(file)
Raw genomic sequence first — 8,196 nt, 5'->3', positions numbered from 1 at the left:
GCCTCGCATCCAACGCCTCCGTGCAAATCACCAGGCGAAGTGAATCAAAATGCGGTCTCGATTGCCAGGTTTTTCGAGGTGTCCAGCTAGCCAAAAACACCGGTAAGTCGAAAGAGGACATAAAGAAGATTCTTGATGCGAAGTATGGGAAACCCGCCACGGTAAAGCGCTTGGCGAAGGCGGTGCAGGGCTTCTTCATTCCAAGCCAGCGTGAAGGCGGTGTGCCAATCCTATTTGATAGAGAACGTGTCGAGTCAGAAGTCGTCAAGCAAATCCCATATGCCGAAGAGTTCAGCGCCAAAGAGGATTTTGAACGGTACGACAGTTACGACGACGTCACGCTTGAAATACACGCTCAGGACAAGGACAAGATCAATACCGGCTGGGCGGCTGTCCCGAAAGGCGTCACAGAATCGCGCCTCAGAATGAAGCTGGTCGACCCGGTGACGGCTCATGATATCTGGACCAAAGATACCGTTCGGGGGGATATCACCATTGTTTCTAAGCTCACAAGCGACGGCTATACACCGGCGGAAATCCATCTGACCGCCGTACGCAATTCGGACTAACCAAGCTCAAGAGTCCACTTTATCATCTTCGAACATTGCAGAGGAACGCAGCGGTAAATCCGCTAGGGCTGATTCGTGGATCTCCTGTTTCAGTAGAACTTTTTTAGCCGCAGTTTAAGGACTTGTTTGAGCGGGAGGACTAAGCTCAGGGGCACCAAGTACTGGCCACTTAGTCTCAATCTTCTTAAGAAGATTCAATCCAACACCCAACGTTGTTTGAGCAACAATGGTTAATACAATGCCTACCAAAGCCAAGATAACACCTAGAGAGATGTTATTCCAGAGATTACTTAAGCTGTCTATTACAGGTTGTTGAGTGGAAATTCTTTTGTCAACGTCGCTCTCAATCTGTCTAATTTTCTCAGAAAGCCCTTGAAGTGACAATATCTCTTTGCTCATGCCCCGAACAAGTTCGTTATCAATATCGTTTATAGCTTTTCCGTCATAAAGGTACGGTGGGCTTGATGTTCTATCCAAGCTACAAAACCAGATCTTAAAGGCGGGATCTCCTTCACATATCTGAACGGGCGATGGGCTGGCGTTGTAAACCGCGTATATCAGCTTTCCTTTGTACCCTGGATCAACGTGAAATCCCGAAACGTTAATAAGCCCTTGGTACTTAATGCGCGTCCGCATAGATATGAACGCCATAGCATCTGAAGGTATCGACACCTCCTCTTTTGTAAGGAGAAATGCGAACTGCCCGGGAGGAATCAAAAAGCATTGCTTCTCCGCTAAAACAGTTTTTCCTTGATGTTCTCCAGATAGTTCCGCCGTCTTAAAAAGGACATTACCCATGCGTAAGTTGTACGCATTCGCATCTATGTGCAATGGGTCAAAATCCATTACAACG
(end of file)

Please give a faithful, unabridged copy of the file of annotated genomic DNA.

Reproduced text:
Raw genomic sequence first — 8,196 nt, 5'->3', positions numbered from 1 at the left:
GCCTCGCATCCAACGCCTCCGTGCAAATCACCAGGCGAAGTGAATCAAAATGCGGTCTCGATTGCCAGGTTTTTCGAGGTGTCCAGCTAGCCAAAAACACCGGTAAGTCGAAAGAGGACATAAAGAAGATTCTTGATGCGAAGTATGGGAAACCCGCCACGGTAAAGCGCTTGGCGAAGGCGGTGCAGGGCTTCTTCATTCCAAGCCAGCGTGAAGGCGGTGTGCCAATCCTATTTGATAGAGAACGTGTCGAGTCAGAAGTCGTCAAGCAAATCCCATATGCCGAAGAGTTCAGCGCCAAAGAGGATTTTGAACGGTACGACAGTTACGACGACGTCACGCTTGAAATACACGCTCAGGACAAGGACAAGATCAATACCGGCTGGGCGGCTGTCCCGAAAGGCGTCACAGAATCGCGCCTCAGAATGAAGCTGGTCGACCCGGTGACGGCTCATGATATCTGGACCAAAGATACCGTTCGGGGGGATATCACCATTGTTTCTAAGCTCACAAGCGACGGCTATACACCGGCGGAAATCCATCTGACCGCCGTACGCAATTCGGACTAACCAAGCTCAAGAGTCCACTTTATCATCTTCGAACATTGCAGAGGAACGCAGCGGTAAATCCGCTAGGGCTGATTCGTGGATCTCCTGTTTCAGTAGAACTTTTTTAGCCGCAGTTTAAGGACTTGTTTGAGCGGGAGGACTAAGCTCAGGGGCACCAAGTACTGGCCACTTAGTCTCAATCTTCTTAAGAAGATTCAATCCAACACCCAACGTTGTTTGAGCAACAATGGTTAATACAATGCCTACCAAAGCCAAGATAACACCTAGAGAGATGTTATTCCAGAGATTACTTAAGCTGTCTATTACAGGTTGTTGAGTGGAAATTCTTTTGTCAACGTCGCTCTCAATCTGTCTAATTTTCTCAGAAAGCCCTTGAAGTGACAATATCTCTTTGCTCATGCCCCGAACAAGTTCGTTATCAATATCGTTTATAGCTTTTCCGTCATAAAGGTACGGTGGGCTTGATGTTCTATCCAAGCTACAAAACCAGATCTTAAAGGCGGGATCTCCTTCACATATCTGAACGGGCGATGGGCTGGCGTTGTAAACCGCGTATATCAGCTTTCCTTTGTACCCTGGATCAACGTGAAATCCCGAAACGTTAATAAGCCCTTGGTACTTAATGCGCGTCCGCATAGATATGAACGCCATAGCATCTGAAGGTATCGACACCTCCTCTTTTGTAAGGAGAAATGCGAACTGCCCGGGAGGAATCAAAAAGCATTGCTTCTCCGCTAAAACAGTTTTTCCTTGATGTTCTCCAGATAGTTCCGCCGTCTTAAAAAGGACATTACCCATGCGTAAGTTGTACGCATTCGCATCTATGTGCAATGGGTCAAAATCCATTACAACG